For anyone who's interested, the lectures generally consist of very high-level views of various elements of programming; anything from version-control to a C++.
IMO the best parts of the lectures are Kernighan's anecdotes: he constantly drops in stories from his time at Bell Labs, and even includes some correspondences and comments from the very programmers who created the technologies on which he lectures.
If I were considering that class for a grade, I would hope that those topics would be mostly introduced rather than dealt with in that kind of depth. (Now, if it were a non-graded, non-time-limited, free Udacity or Coursera online course that I could work my through as time allowed, I would rather have the depth. Just don't make me master one new decades-old technological toolbox per week and grade me on it.)
(Graph paper or yellow legal-pad background is optional. )
Has anyone here gone through the Princeton CS program?
Ultimately, it really depends on what you're interested in. From my perspective, Berkeley seems very good for systems stuff: parallelism, distributed systems, databases or even computer architecture. The undergraduate CS classes are all rather good and mostly interesting. (Except for the stupid Java/OOP/data structures course--that was a big waste of time, but you can probably just skip it.)
However, the classes really aren't the most important thing. I think there are two things that trump this. One is simply location: Berkeley is very close to a ton of startups. I've met some incredibly smart people running exceptional companies, and even worked at a couple during the year. It's a great resource that would be hard to duplicate anywhere outside of the Bay Area. Even if you don't plan to spend much time working at startups, it's still really cool to occasionally pop down to SF and hang out with hackers; the community around here is really great.
The other aspect that's more important than classes is research. Berkeley has a very project-driven approach to research where people decide on applications first and tailor their research to that. Some projects are really full-stack: for example, at the ParLab (where I'm doing some undergraduate research), there was a demo where everything including the hardware, the OS and the high-level algorithm design all stemmed from active ParLab research, all integrated together at the very end. If you like that sort of thing, it's very neat. The other big lab I know about--the Amp lab--operates similarly.
It's also going to depend on what particular subjects you like. From my perspective, Berkeley is great for all sorts of systems stuff: architecture, distributed systems, parallelism and so on. It's really a great atmosphere for that sort of work, with a ton of cool people to talk to.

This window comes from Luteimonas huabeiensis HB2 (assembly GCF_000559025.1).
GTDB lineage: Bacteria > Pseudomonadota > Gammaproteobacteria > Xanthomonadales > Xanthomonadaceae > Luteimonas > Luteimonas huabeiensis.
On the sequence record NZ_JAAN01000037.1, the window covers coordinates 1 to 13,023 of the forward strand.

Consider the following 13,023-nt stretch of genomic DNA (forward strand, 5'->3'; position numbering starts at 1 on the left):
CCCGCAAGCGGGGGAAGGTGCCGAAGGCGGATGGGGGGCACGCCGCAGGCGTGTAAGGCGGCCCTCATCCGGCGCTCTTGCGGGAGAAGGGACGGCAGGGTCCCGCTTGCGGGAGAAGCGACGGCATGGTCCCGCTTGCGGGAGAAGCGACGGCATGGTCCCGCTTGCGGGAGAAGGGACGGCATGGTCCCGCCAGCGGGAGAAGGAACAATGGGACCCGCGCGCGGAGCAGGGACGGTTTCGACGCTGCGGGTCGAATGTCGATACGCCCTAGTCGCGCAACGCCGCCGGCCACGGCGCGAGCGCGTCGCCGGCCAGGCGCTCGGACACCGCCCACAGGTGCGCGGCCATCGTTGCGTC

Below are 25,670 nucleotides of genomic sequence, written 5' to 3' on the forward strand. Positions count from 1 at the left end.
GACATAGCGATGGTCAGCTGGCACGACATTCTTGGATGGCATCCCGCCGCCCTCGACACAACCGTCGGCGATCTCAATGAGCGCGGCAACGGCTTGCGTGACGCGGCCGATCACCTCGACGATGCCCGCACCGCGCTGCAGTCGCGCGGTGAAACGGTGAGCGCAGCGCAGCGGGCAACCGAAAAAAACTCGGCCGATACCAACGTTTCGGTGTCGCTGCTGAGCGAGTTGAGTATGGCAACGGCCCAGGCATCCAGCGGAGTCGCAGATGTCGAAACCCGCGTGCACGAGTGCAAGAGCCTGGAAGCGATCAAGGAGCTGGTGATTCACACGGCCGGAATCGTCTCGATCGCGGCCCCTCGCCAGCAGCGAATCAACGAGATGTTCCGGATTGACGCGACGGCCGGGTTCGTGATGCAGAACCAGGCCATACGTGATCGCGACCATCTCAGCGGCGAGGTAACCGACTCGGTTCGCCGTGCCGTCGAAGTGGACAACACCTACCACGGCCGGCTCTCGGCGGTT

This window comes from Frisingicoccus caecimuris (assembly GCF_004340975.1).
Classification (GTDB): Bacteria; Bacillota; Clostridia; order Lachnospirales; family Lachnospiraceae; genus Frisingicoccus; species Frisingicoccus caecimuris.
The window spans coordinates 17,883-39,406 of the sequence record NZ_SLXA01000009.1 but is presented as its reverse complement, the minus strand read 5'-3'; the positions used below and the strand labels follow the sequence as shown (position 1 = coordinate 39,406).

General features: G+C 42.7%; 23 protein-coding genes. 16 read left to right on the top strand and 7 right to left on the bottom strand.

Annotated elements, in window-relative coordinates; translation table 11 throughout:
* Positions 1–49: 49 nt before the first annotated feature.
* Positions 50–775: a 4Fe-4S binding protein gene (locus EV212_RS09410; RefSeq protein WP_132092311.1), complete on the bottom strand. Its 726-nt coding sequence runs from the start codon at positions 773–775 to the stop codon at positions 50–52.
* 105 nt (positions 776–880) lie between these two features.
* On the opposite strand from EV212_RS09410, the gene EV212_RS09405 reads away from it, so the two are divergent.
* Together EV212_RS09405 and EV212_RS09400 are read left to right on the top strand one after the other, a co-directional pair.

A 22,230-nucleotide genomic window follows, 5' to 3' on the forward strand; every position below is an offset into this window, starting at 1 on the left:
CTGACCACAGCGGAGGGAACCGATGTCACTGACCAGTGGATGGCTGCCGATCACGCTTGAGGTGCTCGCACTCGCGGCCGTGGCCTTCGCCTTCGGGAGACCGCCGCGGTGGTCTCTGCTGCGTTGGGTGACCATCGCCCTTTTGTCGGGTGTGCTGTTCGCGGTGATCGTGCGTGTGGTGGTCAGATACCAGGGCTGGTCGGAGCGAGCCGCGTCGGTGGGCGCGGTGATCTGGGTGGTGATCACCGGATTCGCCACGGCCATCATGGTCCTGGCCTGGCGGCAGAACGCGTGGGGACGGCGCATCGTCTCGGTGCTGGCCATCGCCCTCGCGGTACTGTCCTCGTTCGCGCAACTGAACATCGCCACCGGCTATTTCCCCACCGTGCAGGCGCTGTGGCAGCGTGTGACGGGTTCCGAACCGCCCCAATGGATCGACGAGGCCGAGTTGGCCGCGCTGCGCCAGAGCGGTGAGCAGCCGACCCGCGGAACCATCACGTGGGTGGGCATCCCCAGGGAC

Of course, this does mean that most of the stuff that's going on is annoyingly practical. Relatively few people seem to be working on neat theory, and most of that is in complexity. So if you want to study cool theory just because it's pretty, Berkeley might not be ideal.
I've found myself inexorably drawn to PL theory--types, categories, algebras and so on--and Berkeley is really no place for that :(. It's driving me to distraction. So if you're interested in something along those lines, I'm willing to bet that Princeton is quite a bit better. And I really do think PL theory is the coolest field, partly because of how general it--it's applicable literally everywhere in CS and then spills over into math or even physics--but mostly because of how pretty it is.
Also, if you like functional programming--another thing I'm very interested in, unsurprisingly--then Berkeley is also the wrong place. Most people seem to know literally nothing about it beyond its being somehow related to functions and a bit wonky, and I've only met a few people who know much beyond that.
Anyhow, I hope that helps you get a good idea of how Berkeley is like. I'm very biased, but I think my biases cancel out: on the one hand, I go here and it's great; on the other, the things I actually like are sorely under-represented and that really annoys me.
Funny. STL is as anti-OO as you can get.
 - https://www.coursera.org/course/algs4partI
A "scripting language" should, if it means anything, mean a language used for writing "scripts". So it hinges on the definition of "script". IMO, a reasonable definition of script might be something like "A computer program comprising a sequence of commands executed for their side effects, whose primary purpose is neither reusability as a software library nor to act as a robust component of a long-running or frequent process, and therefore may not be thoroughly organized into functions, classes, methods etc."